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'Formula 1 on Water': How SailGP Is Making Big Waves in the Racing World SailGP's Chief Content Officer Melissa Lawton explains how the elite boat racing league is growing its global audience of adrenaline junkies.

By Leo Zevin

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SailGP

In the U.S., many equate sailing with wealth, weather, and whiteness. Because of this perception, some see the sport as a niche. But Sail Grand Prix chief content officer Melissa Lawton has a different perspective.

"Every country has a product that is considered niche but is huge in other countries," Lawton says. "Niche is a state of mind. It's about how you exploit a sport to become a bigger moment for a larger group of people."

SailGP is a global sailing competition where teams race identical high-performance F50 foiling catamarans in iconic locations around the world. Points are awarded to the winners of each race and event, and the season culminates with the top three boats competing in a winner-takes-all Season Grand Final.

Getting her feet wet

Lawton was the head of live production at Meta when she attended her first SailGP event. The native Australian was familiar with the sport, yet she still found herself enthralled with the intensity of the race. Lawton's additional experience at RedBull TV taught her that the youth wanted something "disruptive and different." After attending a SailGP event, she decided sailing fit this mold. Wanting to get in near the ground floor, Lawton joined SailGP shortly after the third season. Her vision for the company is simple. She wants to bring in fans by educating viewers a little while entertaining them a lot. The key: catering to the core fans without alienating the casuals. She feels her job is to find the characteristics of the sport that appeal to the broader audience.

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"Sailing is not niche," she said. "Niche is just the sum of different communities. There's a big audience for sailing, but the bigger audience is racing."

Turning the tides

Lawton's goal is to expand the audience for sailing by marketing it as a racing product. SailGP avoids sailing jargon on the broadcast, opting for popular racing terms like "jockeying for position" to describe the action. Lawton's content strategy is to create "surprising and raw" content for short-form platforms like TikTok, hoping to draw people in and get them to watch the longer-form content on platforms like Youtube.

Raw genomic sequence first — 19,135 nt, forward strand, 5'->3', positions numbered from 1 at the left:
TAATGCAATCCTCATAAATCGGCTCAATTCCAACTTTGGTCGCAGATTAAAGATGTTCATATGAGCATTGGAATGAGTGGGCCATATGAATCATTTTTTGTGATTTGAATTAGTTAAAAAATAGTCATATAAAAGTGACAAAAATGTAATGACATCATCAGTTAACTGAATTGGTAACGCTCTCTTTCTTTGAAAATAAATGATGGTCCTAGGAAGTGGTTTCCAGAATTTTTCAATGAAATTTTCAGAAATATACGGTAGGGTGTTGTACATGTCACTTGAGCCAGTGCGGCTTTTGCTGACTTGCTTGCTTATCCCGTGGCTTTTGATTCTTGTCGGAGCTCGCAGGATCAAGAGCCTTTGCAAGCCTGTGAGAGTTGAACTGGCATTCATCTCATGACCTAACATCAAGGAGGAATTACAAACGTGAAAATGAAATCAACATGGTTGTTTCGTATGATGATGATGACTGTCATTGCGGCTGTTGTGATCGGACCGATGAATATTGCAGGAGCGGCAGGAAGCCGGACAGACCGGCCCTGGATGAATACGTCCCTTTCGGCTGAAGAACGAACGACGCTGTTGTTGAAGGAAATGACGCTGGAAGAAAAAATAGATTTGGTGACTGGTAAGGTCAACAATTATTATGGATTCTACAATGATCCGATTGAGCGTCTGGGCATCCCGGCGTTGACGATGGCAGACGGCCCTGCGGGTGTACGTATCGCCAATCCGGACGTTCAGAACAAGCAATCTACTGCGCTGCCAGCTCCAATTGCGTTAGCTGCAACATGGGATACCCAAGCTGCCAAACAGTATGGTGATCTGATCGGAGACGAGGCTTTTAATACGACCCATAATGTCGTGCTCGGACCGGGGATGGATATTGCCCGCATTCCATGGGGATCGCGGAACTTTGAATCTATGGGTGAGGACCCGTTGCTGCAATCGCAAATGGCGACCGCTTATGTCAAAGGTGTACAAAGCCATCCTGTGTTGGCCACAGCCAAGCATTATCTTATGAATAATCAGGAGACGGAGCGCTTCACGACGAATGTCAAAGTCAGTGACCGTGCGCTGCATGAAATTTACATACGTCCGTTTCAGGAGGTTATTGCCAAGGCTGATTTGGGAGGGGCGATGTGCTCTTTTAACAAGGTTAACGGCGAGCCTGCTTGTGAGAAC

Outside of exciting clips, SailGP also has a docu-series on Youtube entitled Racing on the Edge, reminiscent of the famous Formula 1 Netflix series Drive To Survive. The series highlights the individual teams and competitors, emphasizing the mental extremes these racers face.

"Sailing is a cerebral sport," says Lawton. "A lot of mental finesse is required to race at these speeds."

Lawton and SailGP have made other moves to diversify their audience beyond adopting a new philosophy. One of these moves was creating the Inspire program, a global youth and community program that aims to bring more young people into the sailing business, whether on the boat or otherwise. One of the main goals is closing the gender gap in sailing and providing more opportunities for women at the highest levels of the sport. In service of this goal, the program must be at least 50% female. Inspire occurs at every SailGP event, offering work experience and networking opportunities for those who sign up. The initial goal for Inspire was 10,000 sign-ups in the first five years. By season three, they have 14,665 and counting.

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"Diversity isn't just important for the sake of doing good," Lawton says. "It is important because it helps to grow the sport and introduce it to new markets."

While a sailor's success depends on the winds, the success of a product depends on the public's interest. As Lawton says, the best sailors can see how strong the wind is and how the water goes. If SailGP maintains this philosophy, it should be smooth sailing.

Leo Zevin

Entrepreneur Leadership Network® VIP

Writer

Leo Zevin is a freelance journalist covering the business of sports, entertainment, and brand licensing. He is a staff writer at The Savage Esquire.

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